A few years ago I was invited to give a reflection on an aspect of Catholic Social Teaching to a group of youth ministers, so I chose the idea of gratitude since it has spiritual applications as well. The reflection began by giving several wrapped gifts to some of the attendees, none of whom, by the way, thanked me for the gifts. The gifts were snacks, a DVD movie, and other things to share with others. After they opened the gifts I asked them what they were going to do with the gifts. All said they would enjoy the gifts; none said they would share their gift with others. When we pointed out the obligation in Catholic teaching to share, the group instead moved to complain about how much they make in salary. Needless to say, gratitude was not in the room that day.
That event came to mind in looking at the Gospel text for this Sunday. Jesus compares the reign of God to an owner who goes out to hire people for his vineyard. To provide context, it is important to know that throughout many parts of the country day laborers are the dominant profession of the lower classes. If you visit Turkey, for example, you will see people standing about waiting for someone to hire them for the day or the week. Their entire livelihood depends upon being selected to work for someone, and so they are extremely vulnerable. If they do not get chosen, they and their families cannot eat. Many immigrants right here in Kansas City try to earn a living as day laborers, as it is their custom from their countries of origin.
In any case, workers came to the vineyard at various points in the day to work, and when the day was over the owner came and payed everyone the same daily rate, regardless of the number of hours worked. Those who worked all day did not thank the owner for being employed at all. Instead, they took the opportunity to complain about the injustice of being paid the same as those who worked less than they had. Instead of seeing the owner as generous to those who worked fewer hours, they saw him as parsimonious for not paying them more. The real injustice in the story, however, is not in the action of the owner, but in the lack of gratitude in those who worked the entire day.
In the grand scheme of things, God owes us nothing. He was under no obligation to create anything – but he chose to do so in order to share his being and his love with the entire cosmos. When humankind on our planet fell into sin, again God was under no obligation to redeem the human race through Jesus his Son. Somehow we have developed the idea in modern Christianity that God owes us something, that we are entitled to his beneficence. Yet, God freely chose to extend his mercy upon us and to show the ultimate example of love in the person of Jesus. We in no way have earned this gift. Indeed, we can state with the prophet Isaiah – “For my thoughts are not your thoughts, nor are your ways my ways, says the Lord.”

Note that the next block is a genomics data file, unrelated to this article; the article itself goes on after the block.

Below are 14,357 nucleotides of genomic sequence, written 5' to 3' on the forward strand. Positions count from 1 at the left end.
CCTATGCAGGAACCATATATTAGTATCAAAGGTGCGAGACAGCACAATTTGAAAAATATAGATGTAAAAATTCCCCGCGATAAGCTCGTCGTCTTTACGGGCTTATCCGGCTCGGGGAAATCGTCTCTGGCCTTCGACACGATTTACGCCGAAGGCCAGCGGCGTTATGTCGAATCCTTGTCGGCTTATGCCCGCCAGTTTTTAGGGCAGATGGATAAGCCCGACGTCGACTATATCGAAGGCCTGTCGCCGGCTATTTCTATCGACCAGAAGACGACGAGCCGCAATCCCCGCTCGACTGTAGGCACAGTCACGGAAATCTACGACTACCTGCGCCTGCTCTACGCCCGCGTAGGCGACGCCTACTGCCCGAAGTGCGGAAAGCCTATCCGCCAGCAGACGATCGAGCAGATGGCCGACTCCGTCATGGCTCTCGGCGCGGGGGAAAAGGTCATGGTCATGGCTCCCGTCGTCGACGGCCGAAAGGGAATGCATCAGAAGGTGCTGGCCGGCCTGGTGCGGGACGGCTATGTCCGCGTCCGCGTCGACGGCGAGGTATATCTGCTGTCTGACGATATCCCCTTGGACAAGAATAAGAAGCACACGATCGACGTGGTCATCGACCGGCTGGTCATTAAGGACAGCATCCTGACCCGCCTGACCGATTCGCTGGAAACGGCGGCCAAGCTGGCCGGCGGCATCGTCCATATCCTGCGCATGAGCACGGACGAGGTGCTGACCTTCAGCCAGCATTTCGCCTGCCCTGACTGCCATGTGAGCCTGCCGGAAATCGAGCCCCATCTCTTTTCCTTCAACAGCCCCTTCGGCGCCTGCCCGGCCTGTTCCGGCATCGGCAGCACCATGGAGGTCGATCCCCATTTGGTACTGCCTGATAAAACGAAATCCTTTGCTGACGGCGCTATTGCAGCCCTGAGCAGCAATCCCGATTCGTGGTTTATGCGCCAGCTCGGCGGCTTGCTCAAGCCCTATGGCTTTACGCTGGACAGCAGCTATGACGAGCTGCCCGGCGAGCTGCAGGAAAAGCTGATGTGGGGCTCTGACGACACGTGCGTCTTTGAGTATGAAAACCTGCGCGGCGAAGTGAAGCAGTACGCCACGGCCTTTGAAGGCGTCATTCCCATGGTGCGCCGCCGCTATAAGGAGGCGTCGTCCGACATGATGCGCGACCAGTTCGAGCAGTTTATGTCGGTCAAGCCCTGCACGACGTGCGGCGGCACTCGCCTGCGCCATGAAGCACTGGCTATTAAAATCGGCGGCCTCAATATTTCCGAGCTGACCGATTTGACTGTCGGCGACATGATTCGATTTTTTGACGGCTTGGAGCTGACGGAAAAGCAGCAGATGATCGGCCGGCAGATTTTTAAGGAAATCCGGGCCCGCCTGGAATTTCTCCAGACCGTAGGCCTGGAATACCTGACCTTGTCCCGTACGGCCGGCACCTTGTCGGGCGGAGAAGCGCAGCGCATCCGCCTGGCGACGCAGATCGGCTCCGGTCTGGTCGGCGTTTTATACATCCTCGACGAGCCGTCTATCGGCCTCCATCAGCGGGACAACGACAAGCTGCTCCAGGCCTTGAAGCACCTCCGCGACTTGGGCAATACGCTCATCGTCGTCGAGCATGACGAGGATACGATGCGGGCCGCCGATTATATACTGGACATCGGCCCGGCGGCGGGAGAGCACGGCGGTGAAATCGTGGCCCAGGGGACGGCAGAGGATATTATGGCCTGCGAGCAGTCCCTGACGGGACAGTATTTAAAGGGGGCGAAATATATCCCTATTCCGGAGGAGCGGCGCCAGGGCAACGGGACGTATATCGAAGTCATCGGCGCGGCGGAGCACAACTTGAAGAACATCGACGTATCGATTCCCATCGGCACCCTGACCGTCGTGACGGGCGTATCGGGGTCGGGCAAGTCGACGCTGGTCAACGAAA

The great spiritual writer Thomas Merton said that the heart of the Christian life is gratitude. In fact, the Second Vatican Council asserted that the source and summit of the Christian life is the Eucharist, a word that means thanksgiving. The entire Christian life is one of dependence upon God and gratitude to him for all that he has done for us. In being ever grateful to God for all, we thereby fulfill the command of Paul in the second reading: “Conduct yourselves in a way worthy of the gospel of Christ.” Jesus the Lord humbled himself to become one of us, and humility then is essentially tied to our dependence upon God and our gratitude to him for all that we have and are. Merton’s contrast of the humble man and the proud man speaks to the Gospel call today: “The humble man loves himself, and seeks to be loved and honored, not because love and honor are due to him, but because they are not due to him. He seeks to be loved by the mercy of God….The proud man loves his own illusion and self-sufficiency. The spiritually poor man loves his very insufficiency. The proud man claims honor for having what no one else has. The humble man begs for a share in what everyone else has received. He too desires to be filled to overflowing with the kindness and mercy of God.” (Thoughts in Solitude, p. 44-45)
As we seek to live a life of dependence, gratitude, and humility, let us join our hearts to the prayer of the Church in the liturgy today: “Let us pray to God that he may attune our thoughts and actions to his own. Lord our God, you say of yourself that you are good with a love that surpasses even justice. Thank you for accepting the little ones as much as the great, those who turn to you at the last hour as well as the laborers who have toiled all our lives. Open us more to the free gift of your grace, make us accept them with gratitude and appreciate how liberally you give to others. Turn our ways into your ways of love. We ask this through Christ our Lord. Amen.
Jude Huntz is Director of the Human Rights Office for the Diocese of Kansas City – St. Joseph.
Daily Scripture Readings
For complete daily Scripture texts, click here
Monday, September 19
Psalms 126:1b-2ab, 2cd-3, 4-5, 6
Tuesday, September 20
Ezekiel 6:7-8, 12b, 14-20
Psalms 122:1-2, 3-4ab, 4cd-5
Wednesday, September 21
Ephesians 4:1-7, 11-13
Psalms 19:2-3, 4-5
Thursday, September 22
Psalms 149:1b-2, 3-4, 5-6a and 9b
Friday, September 23
Psalms 43:1, 2, 3, 4
Saturday, September 24
Zechariah 2:5-9, 14-15a
Jeremiah 31:10, 11-12ab, 13
Twenty-Sixth Sunday in
Ordinary Time, September 25
Psalms 25:4-5, 8-9, 10, 14.
Philippians 2:1-11 or 2:1-5
The full text of the Scripture readings for this week and next week can be found here.
Click on the “Readings” tab at the top of the page.